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NASA is developing swimming robots to search for extraterrestrial life

One day in the future, a swarm of robots the size of mobile phones could swim through the water under the icy shell several kilometers thick of Europa, the moon of Jupiter, or Enceladus, the moon of Saturn, in search of extraterrestrial life. These robots could be encased in narrow ice-melt probes that cut through the frozen crust to free the tiny robots underwater, which can then swim far and deep to discover new worlds.

Or at least that’s the vision of Ethan Schaler, a robotic mechanical engineer at NASA’s Jet Propulsion Laboratory (JPL) in Southern California. Schaler’s Sensing With Independent Micro-Swimmers (SWIM) concept recently received $600,000 in Phase II funding from NASA’s Innovative Advanced Concepts (NIAC) program. Schaler and his team will use the funding to manufacture and test 3D-printed prototypes over the next two years.

SWIM’s initial concept envisions wedge-shaped robots, each about 12 centimeters long and 60 to 75 cubic centimeters in volume. They are designed so that about four dozen of them can fit in a cryobot (ice-penetrating probe) 25 centimeters in diameter, occupying only 15% of the volume of the science payload. This would leave more room for more powerful but less mobile scientific instruments that could gather data through stationary ocean measurements.

Each robot would have its own propulsion system, on-board computer and ultrasonic communication system, as well as temperature, salinity, acidity and pressure sensors. Phase II of the study will also add chemical sensors to monitor biomarkers.

NASA’s Europa Clipper mission, scheduled for launch in 2024, will conduct multiple flybys of Jupiter’s moon to collect detailed data with a large suite of instruments when it arrives there in 2030. Cryobot concepts to study these ocean worlds are being developed through NASA’s underground scientific exploration. Access Mechanism for Europa (SESAME), as well as through other NASA technology development programs.

The cryobot that deploys the swimming robots would be connected to the lander on the surface via a communication tether. The surface lander, in turn, would be the point of contact with mission controllers on Earth. This tethered approach means the cryobot would likely be unable to venture much beyond the point where the ice meets the ocean.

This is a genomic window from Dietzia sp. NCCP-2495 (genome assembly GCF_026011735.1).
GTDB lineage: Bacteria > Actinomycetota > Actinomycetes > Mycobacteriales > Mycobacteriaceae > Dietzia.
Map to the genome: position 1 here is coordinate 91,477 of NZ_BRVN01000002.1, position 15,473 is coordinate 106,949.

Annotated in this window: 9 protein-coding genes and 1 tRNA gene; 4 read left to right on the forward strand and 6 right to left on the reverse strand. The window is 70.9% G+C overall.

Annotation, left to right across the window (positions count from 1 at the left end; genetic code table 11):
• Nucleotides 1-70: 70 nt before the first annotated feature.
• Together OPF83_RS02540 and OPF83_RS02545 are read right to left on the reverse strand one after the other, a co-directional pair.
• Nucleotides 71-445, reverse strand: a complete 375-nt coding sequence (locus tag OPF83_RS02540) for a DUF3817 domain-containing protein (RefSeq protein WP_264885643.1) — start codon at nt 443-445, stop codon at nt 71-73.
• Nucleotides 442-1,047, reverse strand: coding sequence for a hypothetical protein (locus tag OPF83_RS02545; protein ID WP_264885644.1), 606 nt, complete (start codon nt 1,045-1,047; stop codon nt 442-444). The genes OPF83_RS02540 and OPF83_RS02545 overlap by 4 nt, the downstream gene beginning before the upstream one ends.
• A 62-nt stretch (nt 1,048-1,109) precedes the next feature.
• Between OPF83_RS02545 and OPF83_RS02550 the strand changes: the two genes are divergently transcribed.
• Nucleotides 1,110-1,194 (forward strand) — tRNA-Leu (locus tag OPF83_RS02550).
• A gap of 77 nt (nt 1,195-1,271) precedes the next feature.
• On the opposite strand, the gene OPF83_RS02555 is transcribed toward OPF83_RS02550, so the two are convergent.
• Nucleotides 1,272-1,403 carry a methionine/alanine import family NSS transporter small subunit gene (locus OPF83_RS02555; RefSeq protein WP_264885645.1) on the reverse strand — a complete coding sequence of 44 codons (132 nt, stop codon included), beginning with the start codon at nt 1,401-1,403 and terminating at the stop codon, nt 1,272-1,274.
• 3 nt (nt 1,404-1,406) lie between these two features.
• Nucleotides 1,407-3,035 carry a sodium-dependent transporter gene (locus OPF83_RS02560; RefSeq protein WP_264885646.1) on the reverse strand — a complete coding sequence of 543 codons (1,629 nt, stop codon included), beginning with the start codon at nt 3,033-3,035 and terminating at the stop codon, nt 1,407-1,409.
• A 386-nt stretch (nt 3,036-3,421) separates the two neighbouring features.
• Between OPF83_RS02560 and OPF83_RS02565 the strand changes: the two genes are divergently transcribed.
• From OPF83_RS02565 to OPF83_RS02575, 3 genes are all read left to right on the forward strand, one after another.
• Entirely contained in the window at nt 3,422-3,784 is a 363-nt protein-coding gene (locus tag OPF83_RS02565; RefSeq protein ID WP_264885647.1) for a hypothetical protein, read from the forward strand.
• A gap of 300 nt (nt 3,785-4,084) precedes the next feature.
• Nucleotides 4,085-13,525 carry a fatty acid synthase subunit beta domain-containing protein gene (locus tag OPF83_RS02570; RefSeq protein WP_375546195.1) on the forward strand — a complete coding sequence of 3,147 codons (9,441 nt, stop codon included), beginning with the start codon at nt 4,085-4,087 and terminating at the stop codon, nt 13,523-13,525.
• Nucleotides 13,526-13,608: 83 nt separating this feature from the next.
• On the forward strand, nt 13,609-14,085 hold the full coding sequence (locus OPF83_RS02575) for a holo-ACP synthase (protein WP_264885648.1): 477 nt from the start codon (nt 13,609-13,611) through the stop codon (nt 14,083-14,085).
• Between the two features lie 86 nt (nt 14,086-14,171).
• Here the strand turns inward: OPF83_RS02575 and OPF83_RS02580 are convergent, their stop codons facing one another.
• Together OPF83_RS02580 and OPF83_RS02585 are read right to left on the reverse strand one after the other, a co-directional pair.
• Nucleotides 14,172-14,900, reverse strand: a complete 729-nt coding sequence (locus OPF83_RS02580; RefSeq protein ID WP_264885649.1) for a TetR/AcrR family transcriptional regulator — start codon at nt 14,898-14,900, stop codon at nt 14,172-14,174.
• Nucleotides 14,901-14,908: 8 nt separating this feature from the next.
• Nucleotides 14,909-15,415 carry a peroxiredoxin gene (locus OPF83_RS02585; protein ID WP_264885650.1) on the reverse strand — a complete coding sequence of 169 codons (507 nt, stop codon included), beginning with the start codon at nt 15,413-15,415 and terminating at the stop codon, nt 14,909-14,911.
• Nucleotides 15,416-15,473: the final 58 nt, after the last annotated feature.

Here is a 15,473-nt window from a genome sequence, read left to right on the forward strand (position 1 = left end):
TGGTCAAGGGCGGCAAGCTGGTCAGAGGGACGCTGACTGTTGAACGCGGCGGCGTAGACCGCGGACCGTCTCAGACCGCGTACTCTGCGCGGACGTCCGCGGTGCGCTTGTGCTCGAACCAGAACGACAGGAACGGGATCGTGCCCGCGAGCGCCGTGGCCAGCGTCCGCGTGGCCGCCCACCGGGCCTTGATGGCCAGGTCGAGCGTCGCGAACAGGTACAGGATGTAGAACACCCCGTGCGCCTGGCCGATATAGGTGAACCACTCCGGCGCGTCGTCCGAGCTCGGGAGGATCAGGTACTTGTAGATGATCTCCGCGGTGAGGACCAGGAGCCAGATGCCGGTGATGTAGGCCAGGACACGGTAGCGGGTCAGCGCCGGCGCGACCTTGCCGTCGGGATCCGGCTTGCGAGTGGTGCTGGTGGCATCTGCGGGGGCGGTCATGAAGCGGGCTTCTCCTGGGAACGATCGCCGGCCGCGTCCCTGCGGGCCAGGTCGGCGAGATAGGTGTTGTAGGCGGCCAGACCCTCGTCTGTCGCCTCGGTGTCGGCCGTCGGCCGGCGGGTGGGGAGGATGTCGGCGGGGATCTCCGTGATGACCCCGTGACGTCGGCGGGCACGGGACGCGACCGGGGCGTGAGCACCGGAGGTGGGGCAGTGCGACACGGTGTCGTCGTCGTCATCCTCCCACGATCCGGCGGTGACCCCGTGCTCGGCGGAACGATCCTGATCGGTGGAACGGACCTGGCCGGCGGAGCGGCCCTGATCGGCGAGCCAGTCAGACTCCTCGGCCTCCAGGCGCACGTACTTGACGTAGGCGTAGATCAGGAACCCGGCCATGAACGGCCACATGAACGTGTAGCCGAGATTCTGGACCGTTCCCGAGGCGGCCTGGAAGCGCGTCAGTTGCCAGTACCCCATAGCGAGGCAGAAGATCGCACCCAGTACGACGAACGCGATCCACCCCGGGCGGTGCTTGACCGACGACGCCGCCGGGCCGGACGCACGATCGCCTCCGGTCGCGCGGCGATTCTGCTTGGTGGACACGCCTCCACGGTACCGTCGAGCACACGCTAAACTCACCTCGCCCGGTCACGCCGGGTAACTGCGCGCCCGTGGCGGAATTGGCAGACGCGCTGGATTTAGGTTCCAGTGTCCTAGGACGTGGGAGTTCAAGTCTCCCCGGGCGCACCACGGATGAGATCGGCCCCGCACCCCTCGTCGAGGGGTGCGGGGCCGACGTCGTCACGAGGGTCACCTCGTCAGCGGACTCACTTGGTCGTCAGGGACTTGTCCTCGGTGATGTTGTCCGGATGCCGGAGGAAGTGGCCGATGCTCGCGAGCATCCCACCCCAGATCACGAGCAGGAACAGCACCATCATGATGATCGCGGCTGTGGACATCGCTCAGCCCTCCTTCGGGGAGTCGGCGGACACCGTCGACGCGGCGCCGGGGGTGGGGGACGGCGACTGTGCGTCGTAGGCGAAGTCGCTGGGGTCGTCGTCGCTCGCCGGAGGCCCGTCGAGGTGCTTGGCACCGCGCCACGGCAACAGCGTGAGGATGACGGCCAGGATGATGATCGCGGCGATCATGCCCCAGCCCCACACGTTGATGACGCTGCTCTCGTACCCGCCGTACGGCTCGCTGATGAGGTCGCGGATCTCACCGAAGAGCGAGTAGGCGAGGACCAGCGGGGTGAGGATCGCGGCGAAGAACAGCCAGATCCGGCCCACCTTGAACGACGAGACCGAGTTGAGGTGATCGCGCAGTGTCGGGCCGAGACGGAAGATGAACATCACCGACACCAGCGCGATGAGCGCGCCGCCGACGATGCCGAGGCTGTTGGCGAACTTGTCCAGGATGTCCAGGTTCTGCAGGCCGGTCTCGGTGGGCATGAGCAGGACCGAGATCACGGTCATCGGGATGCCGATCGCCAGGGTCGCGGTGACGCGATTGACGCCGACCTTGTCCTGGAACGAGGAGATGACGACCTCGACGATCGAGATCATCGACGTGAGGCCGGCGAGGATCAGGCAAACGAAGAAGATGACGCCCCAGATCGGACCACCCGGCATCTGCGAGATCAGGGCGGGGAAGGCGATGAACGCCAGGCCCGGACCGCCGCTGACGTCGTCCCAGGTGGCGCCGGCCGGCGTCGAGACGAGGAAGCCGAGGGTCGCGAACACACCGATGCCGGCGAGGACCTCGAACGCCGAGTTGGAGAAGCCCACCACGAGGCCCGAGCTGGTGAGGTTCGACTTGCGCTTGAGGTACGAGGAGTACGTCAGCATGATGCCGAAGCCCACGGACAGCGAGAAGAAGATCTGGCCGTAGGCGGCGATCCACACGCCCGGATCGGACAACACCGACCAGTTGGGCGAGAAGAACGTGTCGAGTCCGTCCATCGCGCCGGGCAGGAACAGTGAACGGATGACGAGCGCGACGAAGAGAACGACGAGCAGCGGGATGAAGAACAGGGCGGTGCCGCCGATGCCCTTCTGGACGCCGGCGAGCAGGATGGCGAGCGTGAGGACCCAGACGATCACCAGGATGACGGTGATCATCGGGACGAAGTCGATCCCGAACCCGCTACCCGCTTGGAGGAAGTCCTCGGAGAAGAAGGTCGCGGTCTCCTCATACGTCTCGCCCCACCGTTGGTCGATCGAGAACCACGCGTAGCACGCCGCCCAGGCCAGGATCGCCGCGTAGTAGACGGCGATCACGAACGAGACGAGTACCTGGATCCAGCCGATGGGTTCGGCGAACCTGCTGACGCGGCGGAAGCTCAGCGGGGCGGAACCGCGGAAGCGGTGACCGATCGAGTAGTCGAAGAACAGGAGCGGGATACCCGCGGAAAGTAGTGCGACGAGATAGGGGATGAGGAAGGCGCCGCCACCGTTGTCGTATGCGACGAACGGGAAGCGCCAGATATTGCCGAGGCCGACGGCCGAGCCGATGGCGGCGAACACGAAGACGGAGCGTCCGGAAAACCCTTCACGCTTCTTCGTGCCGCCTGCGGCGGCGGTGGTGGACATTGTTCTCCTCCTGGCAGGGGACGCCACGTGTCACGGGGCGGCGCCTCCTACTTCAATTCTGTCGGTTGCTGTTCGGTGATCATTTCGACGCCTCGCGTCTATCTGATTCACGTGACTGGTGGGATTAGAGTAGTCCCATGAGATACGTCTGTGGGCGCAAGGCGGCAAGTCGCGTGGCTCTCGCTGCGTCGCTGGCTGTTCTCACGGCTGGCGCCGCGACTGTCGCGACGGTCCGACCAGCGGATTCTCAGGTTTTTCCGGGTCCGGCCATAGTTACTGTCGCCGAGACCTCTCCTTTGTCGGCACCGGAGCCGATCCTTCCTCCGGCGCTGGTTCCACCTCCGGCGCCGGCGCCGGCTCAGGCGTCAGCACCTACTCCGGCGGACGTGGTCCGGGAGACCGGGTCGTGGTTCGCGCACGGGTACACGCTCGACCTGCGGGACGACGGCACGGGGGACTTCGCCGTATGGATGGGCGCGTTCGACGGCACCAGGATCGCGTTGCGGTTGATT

“What if, after all those years it took to enter an ocean, you cross the ice shell in the wrong place? What if there are signs of life there but not where you entered the ocean? By bringing these swarms of robots with us, we could look ‘over there’ to explore much more of our environment than a single cryobot would allow,” said SWIM team scientist Samuel Howell of JPL. in a press release.

The cryobot that deploys the swimming robots would be connected to the lander on the surface via a communication tether. (Illustration credit: NASA/JPL)

Howell compares swimming robots to NASA’s Ingenuity Mars helicopter, the airborne companion to the Perseverance rover on Mars. The helicopter extends the rover’s range and returns images, helping the rover understand how to explore its surroundings. In this case, the multiple swimming robots can be considered as several helicopters exploring the areas around the cryobot to return data.

Additionally, the cryobot will have a nuclear battery, which it will rely on to melt a downward path through the ice. Once in the ocean, this heat could create a thermal bubble, slowly melting the ice above and causing reactions that could change the chemistry of the water. SWIM would allow data collection far from it.

Additionally, SWIM robots could mimic fish and birds to “join” and take overlapping actions to reduce errors in data. These group data could also show gradients: temperature or salinity. For example, the swarm’s collective sensors could be used to identify the source of a change in temperature or salinity and point in that direction for further exploration.

“If there are energy gradients or chemical gradients, that’s how life can start to appear. We would need to go upstream of the cryobot to detect them,” Schaler said in a press release.